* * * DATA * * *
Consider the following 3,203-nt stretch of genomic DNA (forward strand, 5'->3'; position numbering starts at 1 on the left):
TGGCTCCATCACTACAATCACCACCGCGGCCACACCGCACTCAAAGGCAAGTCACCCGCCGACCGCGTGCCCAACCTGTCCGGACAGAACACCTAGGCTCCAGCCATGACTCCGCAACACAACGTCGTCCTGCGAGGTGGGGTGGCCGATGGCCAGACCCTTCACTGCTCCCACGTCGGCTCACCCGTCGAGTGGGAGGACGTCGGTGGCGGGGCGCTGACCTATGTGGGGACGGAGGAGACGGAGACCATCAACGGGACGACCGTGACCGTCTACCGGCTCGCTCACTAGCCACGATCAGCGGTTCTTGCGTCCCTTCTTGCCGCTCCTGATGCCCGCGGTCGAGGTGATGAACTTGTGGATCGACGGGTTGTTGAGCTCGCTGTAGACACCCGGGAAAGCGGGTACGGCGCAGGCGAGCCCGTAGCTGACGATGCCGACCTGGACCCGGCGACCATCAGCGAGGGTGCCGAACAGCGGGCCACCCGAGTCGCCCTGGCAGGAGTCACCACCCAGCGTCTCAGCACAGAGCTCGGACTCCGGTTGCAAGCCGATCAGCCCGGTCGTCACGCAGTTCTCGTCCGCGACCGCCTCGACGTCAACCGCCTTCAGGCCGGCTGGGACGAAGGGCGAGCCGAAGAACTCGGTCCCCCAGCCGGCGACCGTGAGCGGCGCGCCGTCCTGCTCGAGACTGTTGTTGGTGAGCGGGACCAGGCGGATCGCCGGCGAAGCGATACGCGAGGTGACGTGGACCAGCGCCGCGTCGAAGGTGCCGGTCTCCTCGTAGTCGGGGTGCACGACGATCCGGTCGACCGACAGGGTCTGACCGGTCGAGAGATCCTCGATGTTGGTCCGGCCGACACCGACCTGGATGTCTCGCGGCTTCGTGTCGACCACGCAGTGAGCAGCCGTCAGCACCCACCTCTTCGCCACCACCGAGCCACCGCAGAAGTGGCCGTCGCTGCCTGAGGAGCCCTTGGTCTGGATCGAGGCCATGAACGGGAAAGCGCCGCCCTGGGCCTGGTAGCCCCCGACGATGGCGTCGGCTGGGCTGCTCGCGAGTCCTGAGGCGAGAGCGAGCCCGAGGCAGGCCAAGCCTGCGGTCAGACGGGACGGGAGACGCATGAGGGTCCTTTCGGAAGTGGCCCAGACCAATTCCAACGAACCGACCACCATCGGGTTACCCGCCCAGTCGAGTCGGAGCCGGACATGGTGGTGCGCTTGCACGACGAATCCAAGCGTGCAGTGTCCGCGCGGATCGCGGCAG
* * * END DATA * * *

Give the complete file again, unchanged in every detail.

Consider the following 3,203-nt stretch of genomic DNA (forward strand, 5'->3'; position numbering starts at 1 on the left):
TGGCTCCATCACTACAATCACCACCGCGGCCACACCGCACTCAAAGGCAAGTCACCCGCCGACCGCGTGCCCAACCTGTCCGGACAGAACACCTAGGCTCCAGCCATGACTCCGCAACACAACGTCGTCCTGCGAGGTGGGGTGGCCGATGGCCAGACCCTTCACTGCTCCCACGTCGGCTCACCCGTCGAGTGGGAGGACGTCGGTGGCGGGGCGCTGACCTATGTGGGGACGGAGGAGACGGAGACCATCAACGGGACGACCGTGACCGTCTACCGGCTCGCTCACTAGCCACGATCAGCGGTTCTTGCGTCCCTTCTTGCCGCTCCTGATGCCCGCGGTCGAGGTGATGAACTTGTGGATCGACGGGTTGTTGAGCTCGCTGTAGACACCCGGGAAAGCGGGTACGGCGCAGGCGAGCCCGTAGCTGACGATGCCGACCTGGACCCGGCGACCATCAGCGAGGGTGCCGAACAGCGGGCCACCCGAGTCGCCCTGGCAGGAGTCACCACCCAGCGTCTCAGCACAGAGCTCGGACTCCGGTTGCAAGCCGATCAGCCCGGTCGTCACGCAGTTCTCGTCCGCGACCGCCTCGACGTCAACCGCCTTCAGGCCGGCTGGGACGAAGGGCGAGCCGAAGAACTCGGTCCCCCAGCCGGCGACCGTGAGCGGCGCGCCGTCCTGCTCGAGACTGTTGTTGGTGAGCGGGACCAGGCGGATCGCCGGCGAAGCGATACGCGAGGTGACGTGGACCAGCGCCGCGTCGAAGGTGCCGGTCTCCTCGTAGTCGGGGTGCACGACGATCCGGTCGACCGACAGGGTCTGACCGGTCGAGAGATCCTCGATGTTGGTCCGGCCGACACCGACCTGGATGTCTCGCGGCTTCGTGTCGACCACGCAGTGAGCAGCCGTCAGCACCCACCTCTTCGCCACCACCGAGCCACCGCAGAAGTGGCCGTCGCTGCCTGAGGAGCCCTTGGTCTGGATCGAGGCCATGAACGGGAAAGCGCCGCCCTGGGCCTGGTAGCCCCCGACGATGGCGTCGGCTGGGCTGCTCGCGAGTCCTGAGGCGAGAGCGAGCCCGAGGCAGGCCAAGCCTGCGGTCAGACGGGACGGGAGACGCATGAGGGTCCTTTCGGAAGTGGCCCAGACCAATTCCAACGAACCGACCACCATCGGGTTACCCGCCCAGTCGAGTCGGAGCCGGACATGGTGGTGCGCTTGCACGACGAATCCAAGCGTGCAGTGTCCGCGCGGATCGCGGCAG